Content is about to become much more valuable. Since the beginning of the internet, digital content has been expensive to produce because it requires loads of time-consuming manual labor. And because of its expense, content has been hobbled. Lots of content is produced that’s of questionable quality or relevance, rushed through without adequate attention or support, or left untouched after publication. Other content doesn’t get published because staff don’t have time to do so. Selective high-quality content does get published, but because it entails so much manual effort, only certain kinds of content are considered important enough to get high-touch treatment.
The high cost of manual content production has limited the impact that content can deliver to the bottom line of corporations. But not for long. Generative AI will change how content is developed so that organizations don’t have to ration the support they provide to content. Enterprises can develop better-quality content that will boost their bottom-line results.
The opportunity for generative AI
AI provides the opportunity to break through the cost barriers that have limited content’s impact.
AI presents a major inflection point in enterprise business operations. Executives are seeking clarity about the bottom-line benefits of adopting generative AI. For the first time, many are thinking seriously about the value of the words their organization produces and delivers online. How important is their content, can it be produced in a better way, and should the firm invest in generative AI to change how content is developed?
These questions are no longer solely the concern of content specialists. They are gaining attention in the upper reaches of management. Executives sense a significant transformation is underway and wonder how they need to respond.
Enterprises have undergone many years of “digital transformation” – important work, but work that hasn’t changed content processes significantly. Unlike prior technology transformations such as Big Data and robotic process automation, generative AI is explicitly focused on content. It will recalibrate employee expectations about the value that content can deliver to the business.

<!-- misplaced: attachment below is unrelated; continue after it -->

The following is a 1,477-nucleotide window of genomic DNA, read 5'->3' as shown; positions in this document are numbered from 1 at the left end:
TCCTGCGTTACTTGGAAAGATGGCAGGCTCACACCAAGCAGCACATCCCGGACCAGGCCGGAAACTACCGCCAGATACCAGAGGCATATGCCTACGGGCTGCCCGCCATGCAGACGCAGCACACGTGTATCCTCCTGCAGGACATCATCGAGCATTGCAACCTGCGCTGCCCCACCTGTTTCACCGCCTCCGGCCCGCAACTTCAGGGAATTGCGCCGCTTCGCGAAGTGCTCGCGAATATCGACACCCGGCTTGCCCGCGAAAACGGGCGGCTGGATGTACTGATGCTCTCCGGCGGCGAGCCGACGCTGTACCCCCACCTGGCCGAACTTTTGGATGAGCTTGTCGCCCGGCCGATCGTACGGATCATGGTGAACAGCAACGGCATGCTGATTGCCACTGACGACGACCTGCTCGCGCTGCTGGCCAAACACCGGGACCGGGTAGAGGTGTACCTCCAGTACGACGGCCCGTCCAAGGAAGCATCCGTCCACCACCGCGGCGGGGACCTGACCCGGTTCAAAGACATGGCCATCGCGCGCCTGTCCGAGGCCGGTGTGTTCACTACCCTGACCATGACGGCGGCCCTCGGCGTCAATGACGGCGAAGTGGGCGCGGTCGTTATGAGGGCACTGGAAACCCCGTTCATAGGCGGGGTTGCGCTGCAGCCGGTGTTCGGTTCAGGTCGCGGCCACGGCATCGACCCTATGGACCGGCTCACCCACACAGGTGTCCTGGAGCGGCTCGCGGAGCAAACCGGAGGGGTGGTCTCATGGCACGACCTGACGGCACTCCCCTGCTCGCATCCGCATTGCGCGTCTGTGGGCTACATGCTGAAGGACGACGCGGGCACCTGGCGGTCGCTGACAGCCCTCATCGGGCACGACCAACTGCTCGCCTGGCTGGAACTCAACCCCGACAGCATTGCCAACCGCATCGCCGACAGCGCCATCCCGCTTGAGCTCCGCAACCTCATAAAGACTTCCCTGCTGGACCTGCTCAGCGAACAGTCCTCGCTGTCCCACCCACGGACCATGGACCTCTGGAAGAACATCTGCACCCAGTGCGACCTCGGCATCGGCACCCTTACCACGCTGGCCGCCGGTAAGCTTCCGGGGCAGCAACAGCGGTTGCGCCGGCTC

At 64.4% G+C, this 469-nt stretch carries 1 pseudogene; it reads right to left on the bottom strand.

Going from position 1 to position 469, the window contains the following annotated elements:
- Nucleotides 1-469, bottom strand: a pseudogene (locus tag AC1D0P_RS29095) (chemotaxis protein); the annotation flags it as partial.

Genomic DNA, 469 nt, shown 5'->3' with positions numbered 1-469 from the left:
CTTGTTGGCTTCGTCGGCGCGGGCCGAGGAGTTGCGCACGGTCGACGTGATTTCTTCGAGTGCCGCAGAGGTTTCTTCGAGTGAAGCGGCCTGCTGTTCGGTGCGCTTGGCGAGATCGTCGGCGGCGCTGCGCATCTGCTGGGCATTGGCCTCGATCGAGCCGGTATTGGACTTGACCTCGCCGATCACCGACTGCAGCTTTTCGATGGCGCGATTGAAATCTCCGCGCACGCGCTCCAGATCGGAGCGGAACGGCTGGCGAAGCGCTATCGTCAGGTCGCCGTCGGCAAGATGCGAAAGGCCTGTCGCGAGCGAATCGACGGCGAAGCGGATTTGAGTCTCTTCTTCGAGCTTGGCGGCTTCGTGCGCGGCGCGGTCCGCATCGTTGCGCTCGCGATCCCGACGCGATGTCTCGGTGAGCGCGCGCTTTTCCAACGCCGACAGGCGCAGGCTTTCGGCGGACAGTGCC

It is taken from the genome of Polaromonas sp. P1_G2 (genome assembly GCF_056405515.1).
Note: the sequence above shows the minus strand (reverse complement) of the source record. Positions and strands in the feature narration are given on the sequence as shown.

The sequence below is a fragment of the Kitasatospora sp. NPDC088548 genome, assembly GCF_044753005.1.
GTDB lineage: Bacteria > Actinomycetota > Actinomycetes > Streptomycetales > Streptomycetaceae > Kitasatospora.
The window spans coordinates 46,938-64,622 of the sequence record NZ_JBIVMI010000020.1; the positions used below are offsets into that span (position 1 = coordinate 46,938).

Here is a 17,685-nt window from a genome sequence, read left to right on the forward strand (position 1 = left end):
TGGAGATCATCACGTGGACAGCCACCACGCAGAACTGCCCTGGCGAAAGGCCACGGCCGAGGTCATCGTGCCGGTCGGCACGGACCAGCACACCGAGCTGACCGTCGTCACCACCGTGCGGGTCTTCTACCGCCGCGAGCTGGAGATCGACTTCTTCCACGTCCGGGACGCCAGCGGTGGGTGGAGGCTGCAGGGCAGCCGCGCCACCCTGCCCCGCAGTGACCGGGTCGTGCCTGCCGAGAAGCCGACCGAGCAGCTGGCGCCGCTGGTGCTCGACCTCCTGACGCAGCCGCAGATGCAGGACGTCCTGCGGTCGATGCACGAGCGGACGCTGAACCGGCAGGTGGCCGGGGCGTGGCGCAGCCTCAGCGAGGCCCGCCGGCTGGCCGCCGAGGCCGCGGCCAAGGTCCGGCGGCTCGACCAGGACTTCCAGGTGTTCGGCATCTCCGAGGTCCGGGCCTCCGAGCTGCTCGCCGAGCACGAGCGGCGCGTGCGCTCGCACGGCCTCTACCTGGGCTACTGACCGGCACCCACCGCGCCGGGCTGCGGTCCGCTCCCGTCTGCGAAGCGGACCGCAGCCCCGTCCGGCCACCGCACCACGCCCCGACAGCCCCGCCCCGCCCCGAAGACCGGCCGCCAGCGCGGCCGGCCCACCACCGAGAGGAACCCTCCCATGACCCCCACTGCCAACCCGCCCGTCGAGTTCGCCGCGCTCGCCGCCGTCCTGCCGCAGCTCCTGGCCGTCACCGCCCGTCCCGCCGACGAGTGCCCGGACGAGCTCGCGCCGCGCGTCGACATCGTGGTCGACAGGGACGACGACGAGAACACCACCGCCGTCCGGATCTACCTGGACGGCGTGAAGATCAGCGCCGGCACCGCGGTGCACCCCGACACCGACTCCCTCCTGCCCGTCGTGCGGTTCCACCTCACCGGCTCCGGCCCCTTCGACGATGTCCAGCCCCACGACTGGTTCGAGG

Understanding content’s bottom line
To get value from content, you need to understand how and where content delivers financial value. Organizations can have trouble agreeing on the business value of content. Salespeople expect content to lead to more sales revenue and may fault bad content for missed sales targets. Financial staff sees content strictly as a cost whose value doesn’t appear on the balance sheet. The HR department views content as an operational necessity required to enable employee recruitment, training, and retention. The customer support team considers content as an essential tool for them to do their work and keep customers happy. All these perspectives are true, but none of them by themselves fully captures the value of content to a business.
Content can support a range of business goals, and the monetary contributions of each will be different. Moreover, many forms of content support multiple goals in both the short and long term. These factors can sometimes lead people to oversimplify the impact of content by seeing content solely in terms of its costs or a directly measurable revenue event.
Content’s value should be examined comprehensively in terms of its impact on company-wide profitability and how it influences revenues and operational expenses.
Producing content represents an expense. The simplest way to reduce content costs is to produce less content since fewer employees will be needed, and salaries account for a high portion of the expense of creating content. But limiting the amount of content will preclude the possibility of using content to reduce business operating expenses or increase revenues. A more sophisticated approach to containing costs is to produce content in a smarter way that allows the organization to create more and better content using the same number of employees while reducing the amount of time employees need to spend on tasks.
Content can support business profitability in multiple ways. The below table shows some of the ways that content can, directly and indirectly, boost revenues or reduce costs.
|Profitability goal||Audience for content||Outcomes directly attributable to content||Outcomes indirectly attributable to content|
|Boosting revenues||Customer facing|
Content supporting revenue operations
In-product content that promotes product usage
Content that promotes customer retention, such as customer education content